If this is what the Phillies do with a gift, Santa Claus might as well bypass Citizens Bank Park this year. A few hours before the Phillies played Wednesday night, the Atlanta Braves blew 7-1 and 8-7 leads in the eighth and ninth innings, respectively, and lost a stunner to the Boston Red Sox. All the Phils needed to do was defeat the lowly Miami Marlins, and they would be only two games out of first place in the National League East with 23 games remaining. Instead, they were shut down by a rookie pitcher in a 2-1 loss that took the Braves off the hook and restored their three-game lead.
"Whether Atlanta wins or Atlanta loses, a loss always stings," manager Gabe Kapler said. "And it's our responsibility to turn the page as quickly as possible and start preparing for the next game."
In this case, the Phillies will have two days to ponder their missed opportunity. The next game will be Friday night in New York.
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For months, it has been clear that neither the Miami Marlins nor the New York Mets will win the NL East this season.
But don't think for a second that the non-contenders aren't impacting the division race.
After dismantling their roster in the offseason, the Marlins were expected to be pushovers in the first year of their Derek Jeter-led rebuild. But no team steamrolled them quite like the Atlanta Braves, who went 14-5 in the season series and undoubtedly wish it wasn't over. The Phillies, meanwhile, are only 9-7 against the Marlins, including 3-6 in Miami.
"I don't know," said slugger Rhys Hoskins, at a loss to explain the Phillies' struggles in South Florida. "I think the Mets seem to have our number, too."
Indeed, the Phillies are 5-8 against the Mets — and only 2-4 in New York, heading into the series that will begin Friday night at Citi Field. The Braves? Meet the Mets, beat the Mets. Twelve times in 16 games, in fact, with three games still remaining, Sept. 25-27, before the Braves' big season-ending series against the Phillies at Citizens Bank Park.
Add it up, and the Braves are 26-9 against the Marlins and Mets, 50-54 against everyone else. The Phillies are 14-15 against the two worst teams in the division, 59-51 against everyone else.
"I don't know. I don't know what it is," Hoskins said. "Sometimes you can't really put your finger on that. I think, at least at the end of the year last year, we played [the Marlins] pretty well. So, sometimes it's just a year-to-year thing. For whatever reason this year, we haven't been able to put them away when we've had the opportunity."
The Braves have. And the difference might make all the difference in determining which team wins the NL East.
The Phillies got shut down by Marlins rookie starter Sandy Alcantara and extended their winless streak in series to nine. They're almost fortunate to be only three games out of first place. "It definitely could be worse," outfielder Roman Quinn said.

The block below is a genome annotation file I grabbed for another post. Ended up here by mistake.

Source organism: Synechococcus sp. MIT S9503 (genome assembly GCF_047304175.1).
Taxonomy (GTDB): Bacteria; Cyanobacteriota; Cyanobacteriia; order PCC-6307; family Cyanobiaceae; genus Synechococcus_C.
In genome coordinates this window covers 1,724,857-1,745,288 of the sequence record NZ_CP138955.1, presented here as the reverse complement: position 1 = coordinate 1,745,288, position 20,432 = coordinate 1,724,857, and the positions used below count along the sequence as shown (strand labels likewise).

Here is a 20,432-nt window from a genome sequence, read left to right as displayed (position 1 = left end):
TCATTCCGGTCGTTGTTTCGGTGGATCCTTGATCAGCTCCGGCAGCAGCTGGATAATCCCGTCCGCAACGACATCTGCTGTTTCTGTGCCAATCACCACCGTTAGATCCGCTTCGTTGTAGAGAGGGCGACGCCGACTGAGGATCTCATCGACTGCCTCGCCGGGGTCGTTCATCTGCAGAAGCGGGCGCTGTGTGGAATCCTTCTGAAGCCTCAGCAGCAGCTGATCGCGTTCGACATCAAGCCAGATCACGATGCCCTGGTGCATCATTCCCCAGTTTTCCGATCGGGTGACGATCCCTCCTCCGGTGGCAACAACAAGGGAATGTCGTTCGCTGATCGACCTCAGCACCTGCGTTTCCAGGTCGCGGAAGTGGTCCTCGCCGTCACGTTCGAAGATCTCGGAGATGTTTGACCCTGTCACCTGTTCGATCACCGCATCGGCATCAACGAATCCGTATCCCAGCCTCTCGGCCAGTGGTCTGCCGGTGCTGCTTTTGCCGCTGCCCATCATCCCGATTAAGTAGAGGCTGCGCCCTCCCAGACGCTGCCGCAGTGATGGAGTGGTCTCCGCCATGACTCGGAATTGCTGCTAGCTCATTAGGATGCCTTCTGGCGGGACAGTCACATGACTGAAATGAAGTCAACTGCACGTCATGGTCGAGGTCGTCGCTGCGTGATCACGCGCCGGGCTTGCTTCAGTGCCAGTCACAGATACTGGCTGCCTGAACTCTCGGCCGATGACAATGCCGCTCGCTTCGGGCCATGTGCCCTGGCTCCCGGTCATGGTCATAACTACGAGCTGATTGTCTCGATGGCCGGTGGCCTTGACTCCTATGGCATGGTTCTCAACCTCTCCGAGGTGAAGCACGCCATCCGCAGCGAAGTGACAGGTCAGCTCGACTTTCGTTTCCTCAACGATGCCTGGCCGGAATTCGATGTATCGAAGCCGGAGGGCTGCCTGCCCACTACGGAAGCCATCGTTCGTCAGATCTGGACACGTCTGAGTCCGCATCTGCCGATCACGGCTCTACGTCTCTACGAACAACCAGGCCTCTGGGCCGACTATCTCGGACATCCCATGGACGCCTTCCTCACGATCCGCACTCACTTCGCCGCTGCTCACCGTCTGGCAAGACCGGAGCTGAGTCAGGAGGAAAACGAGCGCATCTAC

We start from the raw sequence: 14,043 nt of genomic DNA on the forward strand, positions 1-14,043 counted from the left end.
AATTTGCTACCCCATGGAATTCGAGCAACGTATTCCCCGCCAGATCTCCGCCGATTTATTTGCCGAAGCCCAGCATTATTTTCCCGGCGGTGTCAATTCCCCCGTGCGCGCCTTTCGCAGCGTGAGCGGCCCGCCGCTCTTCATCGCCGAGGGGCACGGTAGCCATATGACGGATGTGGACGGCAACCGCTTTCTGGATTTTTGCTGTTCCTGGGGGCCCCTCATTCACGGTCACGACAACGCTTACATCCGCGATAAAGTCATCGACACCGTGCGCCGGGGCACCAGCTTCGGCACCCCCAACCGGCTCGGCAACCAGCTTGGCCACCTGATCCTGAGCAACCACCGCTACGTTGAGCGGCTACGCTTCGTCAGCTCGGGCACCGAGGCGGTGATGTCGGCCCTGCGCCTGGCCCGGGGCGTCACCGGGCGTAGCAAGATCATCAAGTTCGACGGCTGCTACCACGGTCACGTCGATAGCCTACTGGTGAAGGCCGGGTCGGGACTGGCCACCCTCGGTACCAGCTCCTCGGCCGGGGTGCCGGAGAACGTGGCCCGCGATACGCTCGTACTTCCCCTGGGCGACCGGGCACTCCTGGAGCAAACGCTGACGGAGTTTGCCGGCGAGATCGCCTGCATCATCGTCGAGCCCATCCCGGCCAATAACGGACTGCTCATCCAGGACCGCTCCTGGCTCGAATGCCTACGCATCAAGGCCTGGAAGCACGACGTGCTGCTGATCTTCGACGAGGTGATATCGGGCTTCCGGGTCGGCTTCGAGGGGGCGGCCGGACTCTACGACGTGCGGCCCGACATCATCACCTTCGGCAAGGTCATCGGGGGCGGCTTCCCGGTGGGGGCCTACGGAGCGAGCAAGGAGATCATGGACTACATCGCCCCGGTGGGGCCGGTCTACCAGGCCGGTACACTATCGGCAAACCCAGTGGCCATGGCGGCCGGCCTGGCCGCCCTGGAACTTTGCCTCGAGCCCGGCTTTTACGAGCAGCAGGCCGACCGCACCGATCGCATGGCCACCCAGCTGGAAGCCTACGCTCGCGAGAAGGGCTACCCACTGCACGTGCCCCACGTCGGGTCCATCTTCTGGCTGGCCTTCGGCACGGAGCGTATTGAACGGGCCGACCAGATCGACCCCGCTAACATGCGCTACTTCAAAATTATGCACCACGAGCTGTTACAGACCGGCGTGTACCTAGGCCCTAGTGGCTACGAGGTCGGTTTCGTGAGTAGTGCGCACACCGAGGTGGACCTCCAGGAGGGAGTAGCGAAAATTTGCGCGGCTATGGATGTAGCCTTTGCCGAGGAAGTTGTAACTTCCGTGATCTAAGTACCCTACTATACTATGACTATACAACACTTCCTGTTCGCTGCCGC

For the second time in as many weeks, the Phillies shuffled their starting rotation to maximize Aaron Nola's potential impact on the NL East race. The latest move lines up Nola to face the Braves in his final two starts of the season.
In case you're wondering what the Braves were saying after their meltdown against the Red Sox, here's the game story from the Atlanta Journal Constitution, in which reliever A.J. Minter vowed that "this one game isn't going to define our season."
Today: Off-day for the Phillies in New York.
Tomorrow: Aaron Nola Day! Phillies ace starts opener at Mets, 7:10 p.m.
Saturday: Phillies face hard-throwing Noah Syndergaard, 7:10 p.m.
Sunday: Jacob deGrom Day! Mets' Cy Young hopeful starts finale vs. Phillies, 1:10 p.m.
Monday: Phillies return home to face the Washington Nationals, 7:05 p.m.
By now, it's evident that Gabe Kapler doesn't believe in keeping the batting order static. He prefers to make adjustments based on pitching matchups and other factors. But as much as any player on the Phillies roster, Carlos Santana profiles as a leadoff hitter based on his on-base skills.
Consider this: In 595 career plate appearances out of the leadoff spot, including the last two games in Miami, Santana is a .256 hitter with a .373 on-base percentage, 24 home runs, 94 walks and 85 strikeouts. Among active players with at least 500 plate appearances as a leadoff hitter, only Mike Trout (.398), Matt Carpenter (.393) and Shin-Soo Choo (.384) have a higher on-base percentage than Santana.
Question: Read you every day and here is a question: If the Angels don't trade Trout, why don't the Phillies wait until free agency? — Richard V., via e-mail
Answer: Thanks, Richard, for the question — and for reading, of course. The Angels are poised to miss the playoffs for a fourth consecutive season and just learned that Shohei Ohtani likely will need Tommy John surgery, thereby turning up the volume on rumors they will have to trade Trout. Thus far, they haven't signaled that they will even entertain the idea, and considering Trout is already one of the greatest players in baseball history, it boggles the mind to ponder what a trade for him might look like. Regardless, the Phillies and other teams will certain try to find out.